13. There was a blessed moment early in the history of the United States, when carols died down because puritans did not believe in them. But then, they made a comeback in the 1800s and it looks like they're here to stay. And when I say here to stay mean that there are radio channels devoted entirely to them that begin after Halloween and end in mid-January. So since you're already probably sick of carols - I know I am - I'm just gonna talk about two.
14. Jingle Bells was written in the 1850s by James Lord Pierpont, and was originally a Thanksgiving song. But it quickly became a Christmas song. It is actually the first song that was ever broadcasted from space. In 1965, the crew of the Gemini VI played Jingle Bells on smuggled instruments. It's worth a listen so click the rocket ship on the wall behind me to listen to the song.
15. Irving Berlin, the songwriter who gave us God Bless America also wrote White Christmas. And when he wrote the song in 1942, he considered the song a quote 'throwaway’. But according to the Guinness Book of World Records, Bing Crosby's version of White Christmas is the best-selling song of all time. Wait Meredith - has that stat been updated since the release of Baby?
16. Candy Canes have been around since the 1670s. Apparently, a German choir director passed sugar sticks out to children in the congregation to minimize noise during Mass. To connect them to religion, the sticks were curved over at the top to represent shepherd's crooks.
17. One very common misconception about Christmas is that the modern incarnation of Santa Claus comes from a 1930s Coca-Cola Company add campaign. Many people think that Santa is typically depicted wearing red and white because those are the Coke colors. But it's not true! In fact, Santa wearing red became the standard more and more throughout the early 1900s, which then continued as the century went on.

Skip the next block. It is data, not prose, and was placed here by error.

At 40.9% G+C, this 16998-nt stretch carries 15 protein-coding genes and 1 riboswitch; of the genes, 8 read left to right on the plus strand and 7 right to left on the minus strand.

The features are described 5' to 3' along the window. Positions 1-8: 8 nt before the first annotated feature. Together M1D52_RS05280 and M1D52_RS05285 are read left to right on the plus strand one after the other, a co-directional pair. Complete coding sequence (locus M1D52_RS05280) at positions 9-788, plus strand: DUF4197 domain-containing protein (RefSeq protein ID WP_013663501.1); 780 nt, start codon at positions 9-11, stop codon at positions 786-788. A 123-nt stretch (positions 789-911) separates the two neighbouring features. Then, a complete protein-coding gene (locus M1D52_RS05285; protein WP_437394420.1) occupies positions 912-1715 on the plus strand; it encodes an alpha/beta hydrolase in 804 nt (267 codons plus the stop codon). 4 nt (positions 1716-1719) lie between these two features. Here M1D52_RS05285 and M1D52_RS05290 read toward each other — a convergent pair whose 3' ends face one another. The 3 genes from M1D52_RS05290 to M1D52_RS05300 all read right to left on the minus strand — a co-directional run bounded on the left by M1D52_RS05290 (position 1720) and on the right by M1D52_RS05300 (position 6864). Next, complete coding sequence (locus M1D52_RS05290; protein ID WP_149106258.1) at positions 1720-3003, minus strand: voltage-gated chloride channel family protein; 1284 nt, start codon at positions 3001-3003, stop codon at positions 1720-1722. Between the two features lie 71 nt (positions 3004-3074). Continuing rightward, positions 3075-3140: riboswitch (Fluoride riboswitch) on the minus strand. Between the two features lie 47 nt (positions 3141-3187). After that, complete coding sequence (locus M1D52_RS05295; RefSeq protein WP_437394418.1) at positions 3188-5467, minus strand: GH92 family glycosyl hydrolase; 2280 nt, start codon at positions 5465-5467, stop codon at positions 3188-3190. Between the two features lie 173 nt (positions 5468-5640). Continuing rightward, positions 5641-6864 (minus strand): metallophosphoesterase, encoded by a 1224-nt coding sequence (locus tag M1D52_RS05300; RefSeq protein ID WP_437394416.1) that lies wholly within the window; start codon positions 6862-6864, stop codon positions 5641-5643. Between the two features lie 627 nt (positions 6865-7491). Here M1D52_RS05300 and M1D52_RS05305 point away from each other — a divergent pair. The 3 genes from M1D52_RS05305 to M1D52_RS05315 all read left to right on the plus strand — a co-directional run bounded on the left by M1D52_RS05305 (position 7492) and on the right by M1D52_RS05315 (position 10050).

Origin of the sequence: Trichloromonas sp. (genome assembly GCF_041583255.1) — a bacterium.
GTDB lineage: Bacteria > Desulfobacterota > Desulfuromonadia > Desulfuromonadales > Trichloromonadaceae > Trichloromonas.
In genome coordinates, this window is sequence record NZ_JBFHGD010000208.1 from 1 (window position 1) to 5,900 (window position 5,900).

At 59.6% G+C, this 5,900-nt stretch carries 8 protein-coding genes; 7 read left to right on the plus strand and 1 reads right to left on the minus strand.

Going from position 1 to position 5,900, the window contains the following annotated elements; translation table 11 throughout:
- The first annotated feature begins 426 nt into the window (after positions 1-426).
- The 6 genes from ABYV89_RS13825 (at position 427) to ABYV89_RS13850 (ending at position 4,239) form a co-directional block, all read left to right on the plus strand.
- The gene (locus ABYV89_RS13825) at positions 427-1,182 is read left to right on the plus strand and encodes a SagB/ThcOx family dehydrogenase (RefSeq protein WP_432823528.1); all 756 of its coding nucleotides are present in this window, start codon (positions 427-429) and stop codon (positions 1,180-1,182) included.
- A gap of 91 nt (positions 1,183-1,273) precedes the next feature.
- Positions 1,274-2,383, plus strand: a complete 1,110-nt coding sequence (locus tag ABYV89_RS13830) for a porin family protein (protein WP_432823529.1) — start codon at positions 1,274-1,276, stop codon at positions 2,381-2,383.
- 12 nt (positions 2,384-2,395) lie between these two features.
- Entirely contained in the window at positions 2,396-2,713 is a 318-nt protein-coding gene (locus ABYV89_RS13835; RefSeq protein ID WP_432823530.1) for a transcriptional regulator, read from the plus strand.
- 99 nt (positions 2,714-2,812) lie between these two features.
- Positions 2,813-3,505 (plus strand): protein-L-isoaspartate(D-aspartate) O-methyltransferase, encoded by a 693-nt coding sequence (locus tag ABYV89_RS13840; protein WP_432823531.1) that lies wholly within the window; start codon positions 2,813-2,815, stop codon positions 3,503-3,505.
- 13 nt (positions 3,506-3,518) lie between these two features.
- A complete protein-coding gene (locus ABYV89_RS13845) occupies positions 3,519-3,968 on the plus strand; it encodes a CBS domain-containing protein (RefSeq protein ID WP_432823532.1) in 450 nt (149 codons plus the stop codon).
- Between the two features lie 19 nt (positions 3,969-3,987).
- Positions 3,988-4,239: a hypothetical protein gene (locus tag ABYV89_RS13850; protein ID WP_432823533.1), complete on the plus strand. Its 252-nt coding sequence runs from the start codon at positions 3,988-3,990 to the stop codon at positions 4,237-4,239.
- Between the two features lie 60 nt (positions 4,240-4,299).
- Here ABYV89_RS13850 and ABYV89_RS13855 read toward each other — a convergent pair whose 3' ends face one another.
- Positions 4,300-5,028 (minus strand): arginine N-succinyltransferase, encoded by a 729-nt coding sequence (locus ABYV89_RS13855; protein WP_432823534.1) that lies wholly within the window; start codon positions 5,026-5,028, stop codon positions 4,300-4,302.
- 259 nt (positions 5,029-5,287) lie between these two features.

18. All right have to ask Tumblr users to take a deep breath before I start this one. Mistletoe is an important object due to the Norse myth of Balder, who was a brother of Thor. There was a prophecy that he would be killed, so his mother made all the objects in the world vow to leave him alone. But she didn't ask mistletoe! And then Loki shot Balder with a spear made of mistletoe, so now we kiss under it to honor Balder. I'm sorry, is Balder played by Tom Hiddleston? I don't think so. Let's do something to honor Loki.
19. All right Mark, by the time we finish this it's gonna be New Year’s. We gotta speed up. Okay Wreaths date back to the ancient Greeks, Romans and Etruscans, but the Lutherans started to associate them with the holiday during the 16th century in Germany - just like the Christmas tree.
20. Latkes and other fried foods on Hanukkah represent the oil that was said to leave the original menorah candles burning for eight days and also because fried foods are delicious. Potato Latkes, by the way, became a thing associated with Hanukkah in the mid-1800s.
21. The Yule Log in a Loop on TV started in 1966, when New York broadcaster WPIX had nothing scheduled for an hour and a half on TV in the winter.
22. Boxing Day, the day after Christmas, came after the early Anglican churches giving their congregations Advent donations to the poor on that day or from the holiday on the same day in which the upper class gave presents to their servants. In 1871, it became a national holiday in England.
23. The abbreviation X-Mas isn't new at all. And it should not offend those who think it removes the 'Christ' from Christmas. The X is a reference to the Greek letter 'x' which is pronounced 'chi' and is the first letter in the word for Christ.
24. Christmas cookies have been around since medieval Europe. But North American kids have been leaving cookies and milk for Santa since around the 1930s. Many believe in fact, that this had something to do with the Great Depression, and teaching naughty kids to be more generous. 
25. The first holiday movies date back to 1897, with short films like Santa Claus Filling Stockings and Visit of St. Nicholas. Of course, the genre was eventually perfected by Tim Allen in The Santa Clause and more importantly, The Santa Clause part 2. Mark just informed me that there is, in fact, a third Santa Clause movie, so I know what I'm doing after this video is over!
26. Practising Judaism was outlawed by the Greeks during the 2nd century so Jewish people invented the dreidel to mask the fact that they were secretly studying the Torah, which is why it's still played today.
27. And lastly we return to the salon so that I can share that it's believed that Hanukkah Gelt originated in Poland during the 17th century, where parents gave their children money to give to their teachers. Chocolate Gelt replaced money in the 1920s, when the Loft's candy company, started producing candy coins.